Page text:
This is the second book of Russian folk tales published by Fontanka, following Why the Bear has no Tail and other Russian Folk Tales. Here, too, the illustrations are by the Russian artist Elena Polenova (1850–98; younger sister of artist Vasily Polenov). Polenova believed that Russian children needed beautifully illustrated folk tales akin to those published in Germany and England, and she assembled her own versions from various published and unpublished sources. Her illustrations drew inspiration from expeditions to Russian villages to discover local art traditions.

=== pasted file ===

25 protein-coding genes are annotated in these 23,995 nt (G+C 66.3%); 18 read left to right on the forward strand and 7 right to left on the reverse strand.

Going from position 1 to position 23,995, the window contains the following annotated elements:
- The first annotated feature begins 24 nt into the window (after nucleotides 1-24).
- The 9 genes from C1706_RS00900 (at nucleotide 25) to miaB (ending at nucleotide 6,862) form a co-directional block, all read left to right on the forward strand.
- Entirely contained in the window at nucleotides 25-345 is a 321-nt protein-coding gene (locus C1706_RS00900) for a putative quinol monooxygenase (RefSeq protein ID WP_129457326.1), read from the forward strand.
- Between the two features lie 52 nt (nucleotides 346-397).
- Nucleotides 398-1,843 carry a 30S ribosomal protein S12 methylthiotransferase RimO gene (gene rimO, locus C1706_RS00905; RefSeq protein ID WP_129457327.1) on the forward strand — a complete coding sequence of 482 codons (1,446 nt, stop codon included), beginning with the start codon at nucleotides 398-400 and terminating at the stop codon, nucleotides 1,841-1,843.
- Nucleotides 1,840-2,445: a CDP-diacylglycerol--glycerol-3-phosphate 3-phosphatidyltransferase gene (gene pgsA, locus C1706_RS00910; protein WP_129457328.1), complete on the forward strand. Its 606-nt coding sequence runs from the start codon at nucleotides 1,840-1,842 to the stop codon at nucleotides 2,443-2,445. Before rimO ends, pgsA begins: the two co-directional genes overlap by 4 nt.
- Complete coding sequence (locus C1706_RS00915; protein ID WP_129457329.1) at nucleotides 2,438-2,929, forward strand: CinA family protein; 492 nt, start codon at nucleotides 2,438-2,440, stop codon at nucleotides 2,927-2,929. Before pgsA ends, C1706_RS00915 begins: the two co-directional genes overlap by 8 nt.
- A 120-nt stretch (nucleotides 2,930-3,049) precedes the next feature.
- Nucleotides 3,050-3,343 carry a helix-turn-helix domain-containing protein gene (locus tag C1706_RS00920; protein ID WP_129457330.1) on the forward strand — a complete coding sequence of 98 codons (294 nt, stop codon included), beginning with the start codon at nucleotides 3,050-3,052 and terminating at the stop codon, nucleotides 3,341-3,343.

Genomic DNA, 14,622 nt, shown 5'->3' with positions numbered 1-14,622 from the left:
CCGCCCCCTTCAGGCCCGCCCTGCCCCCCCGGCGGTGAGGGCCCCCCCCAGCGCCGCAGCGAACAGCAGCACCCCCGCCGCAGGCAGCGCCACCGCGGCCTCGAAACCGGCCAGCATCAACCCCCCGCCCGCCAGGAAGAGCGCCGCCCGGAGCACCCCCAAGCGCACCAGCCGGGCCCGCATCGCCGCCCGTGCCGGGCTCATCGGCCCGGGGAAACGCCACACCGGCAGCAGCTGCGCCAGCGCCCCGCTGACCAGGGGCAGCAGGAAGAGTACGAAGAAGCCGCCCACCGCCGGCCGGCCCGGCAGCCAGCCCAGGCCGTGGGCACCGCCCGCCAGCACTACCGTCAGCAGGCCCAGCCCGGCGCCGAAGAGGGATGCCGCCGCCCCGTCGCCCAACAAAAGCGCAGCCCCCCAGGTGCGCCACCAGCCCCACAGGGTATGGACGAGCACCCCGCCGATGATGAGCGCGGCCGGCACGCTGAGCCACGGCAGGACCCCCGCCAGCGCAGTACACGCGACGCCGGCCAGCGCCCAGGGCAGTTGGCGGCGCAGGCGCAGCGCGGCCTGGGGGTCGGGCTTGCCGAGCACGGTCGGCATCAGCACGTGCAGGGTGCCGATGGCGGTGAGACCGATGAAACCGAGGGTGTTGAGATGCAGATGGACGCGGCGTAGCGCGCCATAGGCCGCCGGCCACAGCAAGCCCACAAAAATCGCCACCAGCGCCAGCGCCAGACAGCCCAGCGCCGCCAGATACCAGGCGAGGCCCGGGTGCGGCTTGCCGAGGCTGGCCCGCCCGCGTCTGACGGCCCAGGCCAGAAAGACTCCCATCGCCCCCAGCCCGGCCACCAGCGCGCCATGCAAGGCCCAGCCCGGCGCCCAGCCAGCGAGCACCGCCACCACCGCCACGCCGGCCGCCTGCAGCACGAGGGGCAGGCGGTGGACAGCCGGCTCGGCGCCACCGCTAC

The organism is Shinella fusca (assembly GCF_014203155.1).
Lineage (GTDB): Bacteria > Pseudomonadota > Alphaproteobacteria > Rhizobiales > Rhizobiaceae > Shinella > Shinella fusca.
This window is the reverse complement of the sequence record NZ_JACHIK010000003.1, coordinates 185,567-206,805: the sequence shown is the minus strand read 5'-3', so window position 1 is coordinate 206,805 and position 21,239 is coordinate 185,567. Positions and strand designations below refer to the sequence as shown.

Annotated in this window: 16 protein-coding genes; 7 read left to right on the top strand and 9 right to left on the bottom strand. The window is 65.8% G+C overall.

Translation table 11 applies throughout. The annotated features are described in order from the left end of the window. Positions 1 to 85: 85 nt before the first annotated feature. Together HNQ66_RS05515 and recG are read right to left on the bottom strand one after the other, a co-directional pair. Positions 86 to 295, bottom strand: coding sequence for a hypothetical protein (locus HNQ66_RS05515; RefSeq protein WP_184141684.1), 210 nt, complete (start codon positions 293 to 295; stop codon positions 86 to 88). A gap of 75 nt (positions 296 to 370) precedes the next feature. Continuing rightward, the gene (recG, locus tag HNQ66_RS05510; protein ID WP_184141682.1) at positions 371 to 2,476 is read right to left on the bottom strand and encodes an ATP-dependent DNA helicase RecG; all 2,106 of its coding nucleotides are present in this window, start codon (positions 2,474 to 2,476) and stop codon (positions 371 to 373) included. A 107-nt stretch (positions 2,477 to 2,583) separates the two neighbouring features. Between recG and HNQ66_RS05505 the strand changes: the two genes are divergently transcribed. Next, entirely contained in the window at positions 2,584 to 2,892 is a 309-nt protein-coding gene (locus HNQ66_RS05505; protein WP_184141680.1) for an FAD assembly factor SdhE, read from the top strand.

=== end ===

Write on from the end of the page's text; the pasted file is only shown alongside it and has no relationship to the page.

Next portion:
Synko-Filipko and other Russian Folk Tales publishes the remaining tales and rhymes from Polenova’s second and last cycle of illustrations of the 1890s, which have a charming and distinctive style verging on art nouveau. The title story is about a boy carved from a block of wood who outwits Baba Yaga and her daughter Nastaska with the help of flocks of birds flying overhead. A greedy peasant and a wicked stepmother feature in other stories, alongside several rhymes for children. Based on oral traditions, the stories have been translated by Louise Hardiman to evoke their original intention as tales to be read aloud and passed on from one generation to the next.